Before joining the NRC, Klein served as the Assistant to the Secretary of Defense for Nuclear, Chemical, and Biological Defense Programs. He was appointed to this position by President George W. Bush and confirmed by the Senate in 2001. In this position, he served as the principal staff assistant and advisor to the Secretary of Defense, Deputy Secretary of Defense, and the Under Secretary of Defense for Acquisition, Technology and Logistics for all policy and planning matters related to nuclear weapons and nuclear, chemical, and biological defense programs.
Previously, Klein served as the Vice-Chancellor for Special Engineering Programs at The University of Texas System and as a professor in the Department of Mechanical Engineering (Nuclear Program) at The University of Texas at Austin. During his tenure at the university, Klein was Director of the Nuclear Engineering Teaching Laboratory, Deputy Director of the Center for Energy Studies, and Associate Dean for Research and Administration in the College of Engineering.
Honors and awards Klein has received include the Henry DeWolf Smyth Nuclear Statesman award in 2011, Fellow of the American Society of Mechanical Engineers and the American Nuclear Society, Engineer of the Year for the State of Texas, the University of Missouri Faculty-Alumni Award, and the University of Missouri Honor Award for Distinguished Service in Engineering.
A native of Missouri, Klein holds a doctorate in nuclear engineering from the University of Missouri-Columbia. He has published more than 100 technical papers and reports, and co-edited one book. He has made more than 400 presentations on energy and has written numerous technical editorials on energy issues that have been published in major newspapers throughout the United States.
He also serves on the Board of the Southern Company and Pinnacle West / Arizona Public Service. Klein currently serves as the Chairman of the Nuclear Reform Monitoring Committee for the Tokyo Electric Power Company (TEPCO). In addition, he serves on the Committee for Nuclear Power advising the United Arab Emirates (UAE) on their nuclear program.
Richard Meserve is Senior of Counsel in the Washington, DC, office of Covington & Burling LLP. He is the President Emeritus of the Carnegie Institution for Science and former Chairman of the U.S. Nuclear Regulatory Commission. Early in his career, after obtaining a PhD in applied physics from Stanford and a JD from Harvard Law School, he served as law clerk to Supreme Court Justice Harry A. Blackmun and as legal counsel to the President’s Science Adviser. Until December 31, 2019, he served as co-chair of the Department of Energy’s Nuclear Energy Advisory Board and, until January 17, 2017, he served as a member of the Secretary of Energy Advisory Board. Among other activities, he is Chairman of the International Nuclear Safety Group (chartered by the International Atomic Energy Agency). He is a member of the National Academy of Engineering, the American Academy of Arts and Sciences, and the American Philosophical Society. He is a Fellow the American Physical Society and the American Association for the Advancement of Science and a foreign member of the Russian Academy of Sciences. He is the former President of the Board of Overseers of Harvard University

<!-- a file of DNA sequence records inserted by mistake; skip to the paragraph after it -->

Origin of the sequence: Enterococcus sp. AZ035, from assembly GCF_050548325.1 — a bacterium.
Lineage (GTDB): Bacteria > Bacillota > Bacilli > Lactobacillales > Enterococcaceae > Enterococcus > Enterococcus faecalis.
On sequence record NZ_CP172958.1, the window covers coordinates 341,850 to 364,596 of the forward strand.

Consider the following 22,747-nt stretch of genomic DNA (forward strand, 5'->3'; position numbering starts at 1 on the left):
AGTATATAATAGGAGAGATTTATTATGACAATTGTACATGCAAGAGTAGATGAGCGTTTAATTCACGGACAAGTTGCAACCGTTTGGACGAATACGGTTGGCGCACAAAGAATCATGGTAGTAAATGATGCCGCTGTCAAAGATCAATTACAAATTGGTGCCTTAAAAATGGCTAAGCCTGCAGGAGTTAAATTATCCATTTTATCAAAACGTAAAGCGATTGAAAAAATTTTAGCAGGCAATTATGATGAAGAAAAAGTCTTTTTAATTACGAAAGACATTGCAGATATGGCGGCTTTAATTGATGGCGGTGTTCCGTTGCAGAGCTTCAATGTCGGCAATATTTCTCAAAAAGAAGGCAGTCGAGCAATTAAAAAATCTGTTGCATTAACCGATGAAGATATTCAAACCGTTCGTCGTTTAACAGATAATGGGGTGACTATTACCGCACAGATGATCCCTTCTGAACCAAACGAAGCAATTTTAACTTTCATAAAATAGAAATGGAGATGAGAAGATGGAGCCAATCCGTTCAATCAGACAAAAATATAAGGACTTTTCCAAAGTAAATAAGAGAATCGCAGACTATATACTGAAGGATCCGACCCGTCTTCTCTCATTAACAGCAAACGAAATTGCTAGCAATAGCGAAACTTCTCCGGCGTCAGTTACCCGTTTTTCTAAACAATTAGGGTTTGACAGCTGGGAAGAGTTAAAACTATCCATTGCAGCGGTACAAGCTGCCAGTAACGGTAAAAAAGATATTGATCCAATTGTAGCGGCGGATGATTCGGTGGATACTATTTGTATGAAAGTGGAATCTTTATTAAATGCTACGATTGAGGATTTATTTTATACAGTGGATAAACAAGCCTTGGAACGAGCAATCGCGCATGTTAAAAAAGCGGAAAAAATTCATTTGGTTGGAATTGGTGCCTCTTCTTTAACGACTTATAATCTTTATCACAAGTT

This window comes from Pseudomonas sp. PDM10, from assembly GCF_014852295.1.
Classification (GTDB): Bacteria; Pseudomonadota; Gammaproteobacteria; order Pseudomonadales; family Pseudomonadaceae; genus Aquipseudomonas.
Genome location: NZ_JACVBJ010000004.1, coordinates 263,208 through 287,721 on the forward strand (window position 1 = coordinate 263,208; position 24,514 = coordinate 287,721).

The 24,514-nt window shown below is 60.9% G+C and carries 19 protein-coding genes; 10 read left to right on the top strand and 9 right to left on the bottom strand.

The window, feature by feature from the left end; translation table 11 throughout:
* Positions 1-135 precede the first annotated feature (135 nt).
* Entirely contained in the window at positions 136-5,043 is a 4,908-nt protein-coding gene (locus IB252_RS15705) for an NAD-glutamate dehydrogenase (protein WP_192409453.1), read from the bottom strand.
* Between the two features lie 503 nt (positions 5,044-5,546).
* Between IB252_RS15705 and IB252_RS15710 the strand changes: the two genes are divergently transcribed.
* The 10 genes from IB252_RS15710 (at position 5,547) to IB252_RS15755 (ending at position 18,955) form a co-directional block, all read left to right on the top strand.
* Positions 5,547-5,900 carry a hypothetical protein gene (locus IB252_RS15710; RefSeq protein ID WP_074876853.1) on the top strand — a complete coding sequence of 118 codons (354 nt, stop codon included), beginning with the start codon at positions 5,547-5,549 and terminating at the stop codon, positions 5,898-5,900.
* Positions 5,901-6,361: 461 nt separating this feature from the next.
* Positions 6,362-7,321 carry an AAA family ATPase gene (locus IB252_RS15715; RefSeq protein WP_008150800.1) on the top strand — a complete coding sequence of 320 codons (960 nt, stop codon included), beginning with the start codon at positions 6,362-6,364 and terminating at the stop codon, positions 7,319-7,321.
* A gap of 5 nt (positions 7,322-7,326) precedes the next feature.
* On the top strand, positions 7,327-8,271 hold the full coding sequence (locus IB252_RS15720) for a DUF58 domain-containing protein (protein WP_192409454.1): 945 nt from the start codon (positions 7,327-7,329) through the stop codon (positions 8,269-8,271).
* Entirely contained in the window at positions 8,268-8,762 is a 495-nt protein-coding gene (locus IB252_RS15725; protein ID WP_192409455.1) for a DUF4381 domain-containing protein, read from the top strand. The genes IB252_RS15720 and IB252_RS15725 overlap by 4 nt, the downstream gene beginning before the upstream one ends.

Meserve is actively involved in the recovery from the Fukushima accident as an executive adviser to the Japanese Nuclear Risk Research Center and as an international adviser to the Japanese Nuclear Regulation Authority. He has chaired or served as a member of a wide variety of studies undertaken by the National Academies of Sciences, Engineering, and Medicine. He has served on the boards of PG&E Corporation and Duke Energy. He currently is a member of the board of the Kavli Foundation and chairs the board of the Health Effects Institute.
William Magwood (Moderator)
William Magwood took up his duties as Director-General of the Nuclear Energy Agency (NEA) on September 1, 2014. He has extensive experience in both the regulatory and developmental aspects of nuclear energy, including at the international level.
From 2010 to 2014, he served as one of the five Commissioners appointed by the US President and confirmed by the US Senate to the US Nuclear Regulatory Commission (NRC). While a commissioner, he advocated the importance of nuclear regulatory independence and the necessity of maintaining strong, credible and technically sound nuclear regulation in the United States and all countries that use nuclear power.
Prior to his appointment at the NRC, from 2005 to 2010 he provided independent strategic and policy advice to US and international clients on energy, environment, education, and technology policy issues. From 1998 to 2005, Magwood was Director of the US Government’s civilian nuclear energy program at the US Department of Energy (DOE). During his tenure, he established the Idaho National Laboratory; created activities that reversed the decline of US nuclear technology education; and launched important initiatives such as the Generation IV International Forum (GIF) and the US “Nuclear Power 2010,” which helped restart nuclear plant construction in the United States. He was also actively involved in the work of the NEA, serving as a Steering Committee Bureau member from 1999 to 2005, including a term as Chair of the Steering Committee from 2004 to 2005.
Prior to his experience at the DOE, Magwood managed electric utility research and nuclear policy programs at the Edison Electric Institute in Washington, DC, and was a scientist at Westinghouse Electric Corporation in Pittsburgh, Pennsylvania. Magwood, a US national, holds Bachelor degrees in Physics and English from Carnegie Mellon University and a Master of Fine Arts from the University of Pittsburgh.